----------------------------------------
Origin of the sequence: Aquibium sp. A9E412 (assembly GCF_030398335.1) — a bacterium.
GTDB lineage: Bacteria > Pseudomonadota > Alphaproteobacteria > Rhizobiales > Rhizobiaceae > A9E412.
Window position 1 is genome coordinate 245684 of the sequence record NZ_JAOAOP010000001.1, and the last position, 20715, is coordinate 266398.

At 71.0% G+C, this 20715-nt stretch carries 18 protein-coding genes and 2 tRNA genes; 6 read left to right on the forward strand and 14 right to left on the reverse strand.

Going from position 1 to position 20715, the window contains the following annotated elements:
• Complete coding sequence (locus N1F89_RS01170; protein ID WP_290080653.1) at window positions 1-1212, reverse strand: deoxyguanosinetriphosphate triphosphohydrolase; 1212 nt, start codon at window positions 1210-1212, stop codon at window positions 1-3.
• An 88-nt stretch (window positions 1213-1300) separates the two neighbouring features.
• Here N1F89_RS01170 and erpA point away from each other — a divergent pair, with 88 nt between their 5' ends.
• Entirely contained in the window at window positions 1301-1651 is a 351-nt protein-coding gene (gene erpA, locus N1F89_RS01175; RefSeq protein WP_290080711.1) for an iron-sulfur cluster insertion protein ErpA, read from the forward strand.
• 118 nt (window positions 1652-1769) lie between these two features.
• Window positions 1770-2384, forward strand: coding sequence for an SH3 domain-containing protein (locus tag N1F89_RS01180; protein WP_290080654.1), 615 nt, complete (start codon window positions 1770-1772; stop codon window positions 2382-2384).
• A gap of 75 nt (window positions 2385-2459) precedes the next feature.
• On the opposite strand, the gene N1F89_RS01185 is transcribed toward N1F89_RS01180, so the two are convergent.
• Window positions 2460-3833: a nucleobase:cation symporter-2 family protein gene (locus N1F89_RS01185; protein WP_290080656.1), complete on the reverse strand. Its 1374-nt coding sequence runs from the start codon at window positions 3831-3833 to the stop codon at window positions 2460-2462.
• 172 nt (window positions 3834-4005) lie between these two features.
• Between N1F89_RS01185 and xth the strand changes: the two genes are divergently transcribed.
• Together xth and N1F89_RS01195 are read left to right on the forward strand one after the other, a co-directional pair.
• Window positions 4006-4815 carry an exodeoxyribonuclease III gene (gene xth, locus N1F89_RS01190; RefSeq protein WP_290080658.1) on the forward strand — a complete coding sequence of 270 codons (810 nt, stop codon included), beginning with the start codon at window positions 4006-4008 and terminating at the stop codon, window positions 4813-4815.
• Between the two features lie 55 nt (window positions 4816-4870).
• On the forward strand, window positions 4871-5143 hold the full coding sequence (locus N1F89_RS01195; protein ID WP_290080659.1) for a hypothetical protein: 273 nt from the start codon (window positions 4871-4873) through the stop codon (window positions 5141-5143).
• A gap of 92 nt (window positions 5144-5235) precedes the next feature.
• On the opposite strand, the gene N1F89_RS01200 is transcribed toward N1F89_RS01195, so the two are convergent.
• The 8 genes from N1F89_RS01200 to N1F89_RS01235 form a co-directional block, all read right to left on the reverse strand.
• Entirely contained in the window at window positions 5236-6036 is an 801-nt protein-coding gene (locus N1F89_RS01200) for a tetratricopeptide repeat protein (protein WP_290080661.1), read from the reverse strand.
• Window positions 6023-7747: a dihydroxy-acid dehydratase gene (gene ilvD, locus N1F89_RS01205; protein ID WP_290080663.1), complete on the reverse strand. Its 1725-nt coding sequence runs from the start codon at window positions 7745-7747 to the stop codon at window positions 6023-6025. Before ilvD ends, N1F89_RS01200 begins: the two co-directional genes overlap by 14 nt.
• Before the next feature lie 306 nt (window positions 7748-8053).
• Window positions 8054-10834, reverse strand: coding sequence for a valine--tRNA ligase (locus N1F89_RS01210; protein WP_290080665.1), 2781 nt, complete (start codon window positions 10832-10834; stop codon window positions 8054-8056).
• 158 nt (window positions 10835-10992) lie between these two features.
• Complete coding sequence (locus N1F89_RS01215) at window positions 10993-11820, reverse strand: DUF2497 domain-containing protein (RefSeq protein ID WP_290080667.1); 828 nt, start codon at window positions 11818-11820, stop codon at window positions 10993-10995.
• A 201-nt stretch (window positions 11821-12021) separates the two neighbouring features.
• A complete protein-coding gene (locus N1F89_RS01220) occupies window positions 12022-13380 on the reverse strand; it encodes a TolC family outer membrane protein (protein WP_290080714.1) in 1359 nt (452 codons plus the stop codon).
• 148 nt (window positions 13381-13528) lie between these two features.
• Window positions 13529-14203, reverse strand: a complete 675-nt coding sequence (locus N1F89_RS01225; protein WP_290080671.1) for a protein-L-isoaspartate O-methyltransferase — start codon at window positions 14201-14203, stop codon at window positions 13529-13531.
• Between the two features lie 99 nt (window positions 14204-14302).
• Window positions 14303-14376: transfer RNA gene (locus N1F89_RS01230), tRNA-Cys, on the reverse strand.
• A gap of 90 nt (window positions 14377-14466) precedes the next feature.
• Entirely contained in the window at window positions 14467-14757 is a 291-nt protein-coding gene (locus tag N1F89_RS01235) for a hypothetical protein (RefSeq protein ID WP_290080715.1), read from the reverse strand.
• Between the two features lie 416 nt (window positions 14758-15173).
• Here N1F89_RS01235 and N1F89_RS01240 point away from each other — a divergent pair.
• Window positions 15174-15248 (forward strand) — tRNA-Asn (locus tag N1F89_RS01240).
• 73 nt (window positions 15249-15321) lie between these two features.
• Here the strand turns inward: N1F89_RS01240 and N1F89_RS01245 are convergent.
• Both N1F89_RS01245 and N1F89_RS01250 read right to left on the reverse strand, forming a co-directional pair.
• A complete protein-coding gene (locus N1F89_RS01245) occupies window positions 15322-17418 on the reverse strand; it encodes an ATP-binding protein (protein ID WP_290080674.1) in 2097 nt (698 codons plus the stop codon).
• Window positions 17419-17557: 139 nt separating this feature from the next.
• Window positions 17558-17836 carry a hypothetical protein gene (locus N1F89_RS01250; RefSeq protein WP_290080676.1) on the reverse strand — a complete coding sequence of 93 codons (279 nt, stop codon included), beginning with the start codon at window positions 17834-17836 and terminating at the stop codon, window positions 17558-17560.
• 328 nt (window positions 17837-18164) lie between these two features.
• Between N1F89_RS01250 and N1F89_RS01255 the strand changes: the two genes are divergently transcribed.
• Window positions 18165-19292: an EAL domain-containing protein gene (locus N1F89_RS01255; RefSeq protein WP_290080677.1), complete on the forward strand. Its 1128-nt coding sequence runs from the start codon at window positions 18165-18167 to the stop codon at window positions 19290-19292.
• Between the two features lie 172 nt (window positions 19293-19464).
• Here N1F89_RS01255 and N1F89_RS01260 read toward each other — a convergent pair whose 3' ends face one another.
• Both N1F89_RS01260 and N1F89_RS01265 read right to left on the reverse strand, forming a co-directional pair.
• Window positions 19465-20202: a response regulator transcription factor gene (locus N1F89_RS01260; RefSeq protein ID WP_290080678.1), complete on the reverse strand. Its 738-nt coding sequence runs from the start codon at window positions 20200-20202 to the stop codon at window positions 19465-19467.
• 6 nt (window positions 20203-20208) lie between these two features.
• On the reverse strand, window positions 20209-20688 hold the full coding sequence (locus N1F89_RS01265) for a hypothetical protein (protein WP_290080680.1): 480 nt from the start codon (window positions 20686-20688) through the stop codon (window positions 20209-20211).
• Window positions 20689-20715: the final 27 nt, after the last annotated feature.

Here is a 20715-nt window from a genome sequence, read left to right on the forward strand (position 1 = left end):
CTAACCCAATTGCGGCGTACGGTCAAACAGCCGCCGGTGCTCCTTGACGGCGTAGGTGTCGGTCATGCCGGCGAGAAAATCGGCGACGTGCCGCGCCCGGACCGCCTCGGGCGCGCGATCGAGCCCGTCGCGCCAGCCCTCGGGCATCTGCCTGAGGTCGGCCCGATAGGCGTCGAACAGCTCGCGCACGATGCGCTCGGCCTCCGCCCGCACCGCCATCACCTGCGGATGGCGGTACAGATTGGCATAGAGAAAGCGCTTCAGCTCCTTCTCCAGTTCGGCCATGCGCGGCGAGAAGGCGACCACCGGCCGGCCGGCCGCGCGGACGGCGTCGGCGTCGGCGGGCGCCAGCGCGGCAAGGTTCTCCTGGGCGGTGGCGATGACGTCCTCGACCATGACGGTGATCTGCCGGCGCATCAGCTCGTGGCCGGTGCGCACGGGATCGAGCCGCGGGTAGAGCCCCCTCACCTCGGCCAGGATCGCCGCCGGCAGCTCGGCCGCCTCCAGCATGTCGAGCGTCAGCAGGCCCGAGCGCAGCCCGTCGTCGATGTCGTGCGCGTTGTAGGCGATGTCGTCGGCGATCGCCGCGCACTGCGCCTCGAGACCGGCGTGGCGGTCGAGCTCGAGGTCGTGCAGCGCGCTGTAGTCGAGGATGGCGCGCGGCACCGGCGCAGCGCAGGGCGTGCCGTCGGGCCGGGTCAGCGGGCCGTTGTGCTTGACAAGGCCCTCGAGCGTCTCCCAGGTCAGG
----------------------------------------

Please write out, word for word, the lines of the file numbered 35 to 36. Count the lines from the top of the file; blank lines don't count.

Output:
• Window positions 14303-14376: transfer RNA gene (locus N1F89_RS01230), tRNA-Cys, on the reverse strand.
• A gap of 90 nt (window positions 14377-14466) precedes the next feature.